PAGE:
Written by Chloe Marie – Research Fellow
The Global Shale Law Compendium series addresses legal developments and other issues related to the governance of shale oil and gas activities in various countries and regions of the world. In this article, we will highlight governance actions taken by the Provinces of Newfoundland and Labrador, Ontario, and Prince Edward Island to develop policies specific to shale gas development. In our previous post, we addressed shale gas development in the Provinces of New Brunswick, Québec, and Nova Scotia. Another article will address shale gas development in western Canadian provinces.
Newfoundland and Labrador
The province of Newfoundland and Labrador holds abundant onshore and offshore oil and natural gas resources. According to the Canadian Association of Petroleum Producers (CAPP), “three billion barrels of oil and 11 trillion cubic feet of natural gas have been discovered in Newfoundland and Labrador to date.” Around September 2012, Shoal Point Energy declared it might have found significant shale oil prospects in the West Coast Newfoundland region, within the Green Point Shale formation, requiring the use of hydraulic fracturing. The company’s CEO George Langdon further stated that “just the sheer number of what could be in place there makes it, to me, one of the significant resources in North America, right up there with the big ones.”
In November 2013, however, the provincial Department of Natural Resources (DNR) announced that approvals for exploration or production activities relating to hydraulic fracturing would not be granted pending a jurisdictional review, a geological review, and an opportunity for public engagement.
In the meantime, the provincial government of Newfoundland and Labrador commissioned two experts to prepare a jurisdictional review of current legislation and regulatory initiatives relating to hydrocarbon as well as hydraulic fracturing best practices. The purpose of this review was to help prepare and develop a practical guidance tool for the government throughout all stages of hydraulic fracturing operations. A series of three reports were released entitled Newfoundland & Labrador Basis for Development of Guidance Related to Hydraulic Fracturing Part 1, Part 2 and Part 3.
On October 10, 2014, the provincial DNR announced that it had appointed an independent panel of five experts in order to carry out a review of the socio-economic and environmental implications of hydraulic fracturing in Western Newfoundland. The question addressed by this review was whether or not hydraulic fracturing should be allowed in Western Newfoundland. On May 31, 2016, the Newfoundland and Labrador Hydraulic Fracturing Review Panel released its Final Report on the implications of hydraulic fracturing operations in the province. The Independent Panel “unanimously recommend[ed] that a number of gaps and deficiencies must be addressed before the necessary conditions could exist that would allow hydraulic fracturing, as an all-inclusive industrial process, to proceed reasonably and responsibly in Western Newfoundland.” The Panel also added that, “at this point, the ‘pause’ in accepting applications involving hydraulic fracturing in Western Newfoundland should remain in effect while the fundamental gaps and deficiencies are addressed.”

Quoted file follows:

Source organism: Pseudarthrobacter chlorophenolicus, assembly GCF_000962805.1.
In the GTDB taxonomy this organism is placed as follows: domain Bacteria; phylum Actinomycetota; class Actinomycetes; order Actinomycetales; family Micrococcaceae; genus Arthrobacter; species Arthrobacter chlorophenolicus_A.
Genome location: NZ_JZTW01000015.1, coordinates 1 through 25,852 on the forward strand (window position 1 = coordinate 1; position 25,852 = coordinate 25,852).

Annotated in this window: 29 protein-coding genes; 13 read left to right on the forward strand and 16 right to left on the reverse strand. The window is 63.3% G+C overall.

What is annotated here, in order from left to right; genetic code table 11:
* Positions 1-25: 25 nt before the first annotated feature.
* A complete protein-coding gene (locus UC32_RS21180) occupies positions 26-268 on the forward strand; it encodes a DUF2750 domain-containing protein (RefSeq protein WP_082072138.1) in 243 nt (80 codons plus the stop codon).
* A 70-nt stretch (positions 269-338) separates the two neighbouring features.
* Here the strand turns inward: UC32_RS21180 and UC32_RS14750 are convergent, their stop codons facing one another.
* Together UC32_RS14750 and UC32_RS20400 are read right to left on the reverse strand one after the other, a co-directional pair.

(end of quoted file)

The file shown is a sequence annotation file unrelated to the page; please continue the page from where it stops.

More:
Interestingly, the Independent Panel stated in the final report that they believe that “the Green Point shale resource, and other oil and gas resources that may be present in Western Newfoundland, represent unconventional opportunities and challenges for industrial development and economic growth in the region.”
Ontario is a central-eastern province of Canada, located along the Great Lakes bordering the United States. Shale gas development in Ontario has not yet happened despite the fact that southern Ontario may possess significant shale gas resources, according to the Ontario Geological Survey (OGS).
OGS established its first drilling program in 2010, which was intended to determine the potential for shale gas resources. This drilling program revealed that the Kettle Point Formation as well as the Rouge River Member of the Blue Mountain Formation and the Collingwood Member of the Cobourg Formation might have “the best potential for shale gas productive units,” in a 2012 Summary of Field Work and Other Activities.
As part of its second drilling program, OGS drilled exploratory wells in St. Joseph, Little Current, Wiarton, Bruce, Clatham, Port Stanley, Halton, Mount Forest, Imperial Lincoln, Pickering and Russell. These exploratory activities, however, encountered opposition from the public due to concerns that such development of shale gas resource could impair the quality and ecological integrity of the Great Lakes.
Interestingly, in March 2015, the provincial government rejected a bill intended to prohibit the development of shale gas resources in Ontario using hydraulic fracturing. The Minister of Natural Resources Bill Mauro explained that the government is currently reviewing its plans for the development of potential shale gas projects in the province.
Prince Edward Island
Prince Edward Island is a maritime Canadian province located in the Gulf of St. Lawrence, on the eastern side of the country. Exploration for hydrocarbon resources in the province of Prince Edward Island is still at a relatively early stage. According to the government of Prince Edward Island, the potential of the island for hydrocarbon development has not yet been fully assessed and only twenty exploratory wells and one re-entry well have been drilled on and around the island.